# Convex Optimization - last lecture at Stanford

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Ranjelin (Talk | contribs)

(New page: =Last Lecture of a decade= I attended [http://www.stanford.edu/~boyd Stephen Boyd's] class on [http://www.stanford.edu/class/ee364a Convex Optimization] in 1999. At that time, there was no...)

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## Revision as of 17:17, 11 August 2009

# Last Lecture of a decade

I attended Stephen Boyd's class on Convex Optimization in 1999. At that time, there was no book; just Boyd's lecture notes and figures drawn free hand. Boyd said there were about 100 people in the world who understood the topic.

I attended Boyd's class again in 2009. By this time, that number had risen to 1000 in his estimation.

It was fascinating to witness evolution of his Course at Stanford over that ten year period; but more fascinating were the last 10 minutes of this last class.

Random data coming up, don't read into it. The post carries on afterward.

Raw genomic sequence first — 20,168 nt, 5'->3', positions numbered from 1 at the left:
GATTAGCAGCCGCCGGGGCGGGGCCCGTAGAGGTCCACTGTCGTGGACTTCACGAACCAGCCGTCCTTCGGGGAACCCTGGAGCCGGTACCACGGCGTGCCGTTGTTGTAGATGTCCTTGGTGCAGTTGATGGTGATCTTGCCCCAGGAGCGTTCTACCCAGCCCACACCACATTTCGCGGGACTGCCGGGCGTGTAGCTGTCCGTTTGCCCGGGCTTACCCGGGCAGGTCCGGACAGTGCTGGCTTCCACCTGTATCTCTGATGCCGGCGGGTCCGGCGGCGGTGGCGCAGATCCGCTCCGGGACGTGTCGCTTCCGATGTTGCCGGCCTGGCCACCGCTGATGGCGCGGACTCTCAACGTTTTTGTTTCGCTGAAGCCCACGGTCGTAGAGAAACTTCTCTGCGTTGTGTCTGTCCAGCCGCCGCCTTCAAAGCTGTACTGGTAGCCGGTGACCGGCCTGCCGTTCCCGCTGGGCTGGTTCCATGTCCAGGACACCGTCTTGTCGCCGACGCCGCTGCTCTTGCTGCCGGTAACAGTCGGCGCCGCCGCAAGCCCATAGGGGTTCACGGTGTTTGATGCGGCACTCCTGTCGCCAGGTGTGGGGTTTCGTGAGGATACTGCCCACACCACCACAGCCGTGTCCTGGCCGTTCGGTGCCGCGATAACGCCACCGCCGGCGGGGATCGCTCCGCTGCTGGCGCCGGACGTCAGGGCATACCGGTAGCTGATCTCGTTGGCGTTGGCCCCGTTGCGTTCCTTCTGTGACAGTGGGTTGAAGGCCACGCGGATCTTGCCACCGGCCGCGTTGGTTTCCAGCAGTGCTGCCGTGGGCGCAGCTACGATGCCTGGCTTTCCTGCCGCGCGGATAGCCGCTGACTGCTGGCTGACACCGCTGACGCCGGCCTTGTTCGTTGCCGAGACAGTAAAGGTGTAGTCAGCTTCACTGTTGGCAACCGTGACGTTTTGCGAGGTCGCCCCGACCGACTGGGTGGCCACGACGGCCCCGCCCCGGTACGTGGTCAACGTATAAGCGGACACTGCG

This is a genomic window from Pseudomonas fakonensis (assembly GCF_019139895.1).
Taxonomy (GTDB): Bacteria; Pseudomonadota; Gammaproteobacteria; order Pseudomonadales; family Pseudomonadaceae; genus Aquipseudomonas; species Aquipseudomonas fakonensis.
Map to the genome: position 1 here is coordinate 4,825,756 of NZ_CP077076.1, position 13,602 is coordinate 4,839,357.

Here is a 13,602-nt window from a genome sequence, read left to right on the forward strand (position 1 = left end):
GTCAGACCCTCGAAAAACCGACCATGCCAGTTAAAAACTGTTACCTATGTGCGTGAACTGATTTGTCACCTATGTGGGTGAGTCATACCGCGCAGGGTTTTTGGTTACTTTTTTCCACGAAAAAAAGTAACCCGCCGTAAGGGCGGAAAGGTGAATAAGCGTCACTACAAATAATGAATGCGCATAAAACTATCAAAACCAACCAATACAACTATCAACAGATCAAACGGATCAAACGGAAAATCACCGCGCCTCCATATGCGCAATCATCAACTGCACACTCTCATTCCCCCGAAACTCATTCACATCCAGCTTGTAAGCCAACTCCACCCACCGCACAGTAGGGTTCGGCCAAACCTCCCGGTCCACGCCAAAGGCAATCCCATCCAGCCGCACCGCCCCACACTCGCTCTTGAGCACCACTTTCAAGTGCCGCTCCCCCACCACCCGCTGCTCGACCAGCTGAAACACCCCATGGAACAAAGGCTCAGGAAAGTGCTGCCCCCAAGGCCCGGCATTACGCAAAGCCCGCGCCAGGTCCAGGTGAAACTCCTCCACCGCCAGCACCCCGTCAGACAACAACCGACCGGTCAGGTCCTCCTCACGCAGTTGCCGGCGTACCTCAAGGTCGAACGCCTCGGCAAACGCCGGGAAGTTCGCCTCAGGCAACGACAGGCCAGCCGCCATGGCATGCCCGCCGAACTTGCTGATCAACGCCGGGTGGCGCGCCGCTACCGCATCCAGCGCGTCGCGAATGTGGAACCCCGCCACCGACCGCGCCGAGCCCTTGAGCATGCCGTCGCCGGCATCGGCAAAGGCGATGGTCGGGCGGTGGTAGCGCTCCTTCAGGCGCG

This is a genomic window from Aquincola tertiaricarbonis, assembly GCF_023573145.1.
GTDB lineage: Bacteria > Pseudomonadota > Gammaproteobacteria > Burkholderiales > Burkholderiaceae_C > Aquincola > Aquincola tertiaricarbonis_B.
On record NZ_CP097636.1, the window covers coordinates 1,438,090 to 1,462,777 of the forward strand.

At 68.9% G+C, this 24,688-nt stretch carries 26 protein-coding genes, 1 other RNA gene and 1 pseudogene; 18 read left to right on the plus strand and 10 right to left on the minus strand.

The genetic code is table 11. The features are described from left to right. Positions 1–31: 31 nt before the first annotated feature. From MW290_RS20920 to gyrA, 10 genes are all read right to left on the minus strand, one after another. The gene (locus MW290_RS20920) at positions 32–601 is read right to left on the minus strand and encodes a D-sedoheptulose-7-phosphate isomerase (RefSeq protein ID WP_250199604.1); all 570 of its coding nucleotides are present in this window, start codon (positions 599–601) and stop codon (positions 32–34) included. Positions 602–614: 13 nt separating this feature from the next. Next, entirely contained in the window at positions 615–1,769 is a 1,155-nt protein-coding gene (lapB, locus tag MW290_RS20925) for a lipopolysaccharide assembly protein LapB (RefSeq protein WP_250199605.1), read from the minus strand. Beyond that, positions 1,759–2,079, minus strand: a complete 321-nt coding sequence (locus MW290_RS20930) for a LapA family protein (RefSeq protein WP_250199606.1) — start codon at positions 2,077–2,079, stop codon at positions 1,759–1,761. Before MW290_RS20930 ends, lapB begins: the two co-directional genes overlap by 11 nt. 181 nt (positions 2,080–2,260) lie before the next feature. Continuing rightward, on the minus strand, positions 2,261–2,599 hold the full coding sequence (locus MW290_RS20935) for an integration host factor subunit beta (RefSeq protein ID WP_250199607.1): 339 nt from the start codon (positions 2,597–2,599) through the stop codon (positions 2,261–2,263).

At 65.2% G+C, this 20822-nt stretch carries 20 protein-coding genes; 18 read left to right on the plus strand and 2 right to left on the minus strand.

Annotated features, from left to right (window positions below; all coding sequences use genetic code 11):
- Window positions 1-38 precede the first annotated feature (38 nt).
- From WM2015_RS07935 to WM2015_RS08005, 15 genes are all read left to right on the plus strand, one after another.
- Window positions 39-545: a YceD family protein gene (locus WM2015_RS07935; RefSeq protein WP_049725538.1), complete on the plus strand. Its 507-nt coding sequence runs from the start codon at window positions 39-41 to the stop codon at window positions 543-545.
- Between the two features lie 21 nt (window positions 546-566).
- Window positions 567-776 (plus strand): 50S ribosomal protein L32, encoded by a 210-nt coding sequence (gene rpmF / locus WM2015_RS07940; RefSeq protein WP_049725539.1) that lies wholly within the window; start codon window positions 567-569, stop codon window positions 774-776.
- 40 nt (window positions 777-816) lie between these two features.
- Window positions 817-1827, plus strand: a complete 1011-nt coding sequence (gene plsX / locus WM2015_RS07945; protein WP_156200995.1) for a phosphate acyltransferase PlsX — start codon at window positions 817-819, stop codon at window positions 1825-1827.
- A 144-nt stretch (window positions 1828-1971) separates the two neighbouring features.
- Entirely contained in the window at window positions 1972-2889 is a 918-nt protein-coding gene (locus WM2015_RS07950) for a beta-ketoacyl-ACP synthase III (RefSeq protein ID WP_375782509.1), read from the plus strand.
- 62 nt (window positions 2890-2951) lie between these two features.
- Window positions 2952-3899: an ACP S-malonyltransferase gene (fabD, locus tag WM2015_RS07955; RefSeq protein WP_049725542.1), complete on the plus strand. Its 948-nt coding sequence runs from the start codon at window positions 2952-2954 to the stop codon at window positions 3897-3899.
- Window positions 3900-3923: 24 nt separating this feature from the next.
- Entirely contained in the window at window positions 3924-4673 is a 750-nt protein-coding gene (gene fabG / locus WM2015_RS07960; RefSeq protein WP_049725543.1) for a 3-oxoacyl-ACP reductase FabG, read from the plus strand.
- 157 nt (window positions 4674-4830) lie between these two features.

Perhaps because the lecture was not taped, he revealed more about his personal experiences than he may have otherwise. Certainly, this was something he had not revealed throughout the foregoing lectures that he decided to reveal then...

## background

Stephen Boyd did not invent Convex Optimization, but he probably deserves most of the credit for its popularization for two reasons:

- Boyd was able to interpret and distill the complicated mathematics of Convex Analysis and then present its essence in a way that is accessible to engineers. His original motivation for doing so was because he perceived its potential applicability to the Electrical Engineering discipline of Control Theory.

- Boyd demonstrated applications of Convex Optimization both in Control Theory and Circuit Analysis to which he made important contributions; some of which bear his name.

The consequence of his efforts is to bring an obscure topic mainstream (now a mandatory course at Stanford), and he has the most successful and widely read book on the subject (reckoning, Amazon.com) since 2004.